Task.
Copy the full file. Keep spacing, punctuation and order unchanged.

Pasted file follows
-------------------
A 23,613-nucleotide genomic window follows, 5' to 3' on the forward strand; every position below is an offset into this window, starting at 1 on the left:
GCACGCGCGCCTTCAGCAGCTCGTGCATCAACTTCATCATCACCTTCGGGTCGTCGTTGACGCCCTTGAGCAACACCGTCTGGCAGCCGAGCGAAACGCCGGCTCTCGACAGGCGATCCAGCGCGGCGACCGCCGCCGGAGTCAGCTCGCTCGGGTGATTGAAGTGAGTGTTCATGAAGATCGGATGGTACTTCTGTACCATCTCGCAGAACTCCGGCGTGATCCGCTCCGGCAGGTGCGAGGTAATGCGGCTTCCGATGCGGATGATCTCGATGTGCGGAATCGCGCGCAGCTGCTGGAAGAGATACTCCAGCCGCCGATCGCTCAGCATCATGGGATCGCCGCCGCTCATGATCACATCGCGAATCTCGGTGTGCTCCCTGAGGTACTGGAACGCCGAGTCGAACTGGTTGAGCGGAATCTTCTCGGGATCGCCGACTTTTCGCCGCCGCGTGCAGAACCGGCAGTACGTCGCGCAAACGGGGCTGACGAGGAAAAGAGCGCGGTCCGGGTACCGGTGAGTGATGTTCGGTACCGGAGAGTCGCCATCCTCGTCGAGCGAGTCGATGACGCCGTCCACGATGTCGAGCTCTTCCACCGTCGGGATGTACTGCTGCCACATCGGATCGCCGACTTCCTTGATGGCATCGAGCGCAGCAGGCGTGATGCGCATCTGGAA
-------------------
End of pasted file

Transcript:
A 23,613-nucleotide genomic window follows, 5' to 3' on the forward strand; every position below is an offset into this window, starting at 1 on the left:
GCACGCGCGCCTTCAGCAGCTCGTGCATCAACTTCATCATCACCTTCGGGTCGTCGTTGACGCCCTTGAGCAACACCGTCTGGCAGCCGAGCGAAACGCCGGCTCTCGACAGGCGATCCAGCGCGGCGACCGCCGCCGGAGTCAGCTCGCTCGGGTGATTGAAGTGAGTGTTCATGAAGATCGGATGGTACTTCTGTACCATCTCGCAGAACTCCGGCGTGATCCGCTCCGGCAGGTGCGAGGTAATGCGGCTTCCGATGCGGATGATCTCGATGTGCGGAATCGCGCGCAGCTGCTGGAAGAGATACTCCAGCCGCCGATCGCTCAGCATCATGGGATCGCCGCCGCTCATGATCACATCGCGAATCTCGGTGTGCTCCCTGAGGTACTGGAACGCCGAGTCGAACTGGTTGAGCGGAATCTTCTCGGGATCGCCGACTTTTCGCCGCCGCGTGCAGAACCGGCAGTACGTCGCGCAAACGGGGCTGACGAGGAAAAGAGCGCGGTCCGGGTACCGGTGAGTGATGTTCGGTACCGGAGAGTCGCCATCCTCGTCGAGCGAGTCGATGACGCCGTCCACGATGTCGAGCTCTTCCACCGTCGGGATGTACTGCTGCCACATCGGATCGCCGACTTCCTTGATGGCATCGAGCGCAGCAGGCGTGATGCGCATCTGGAA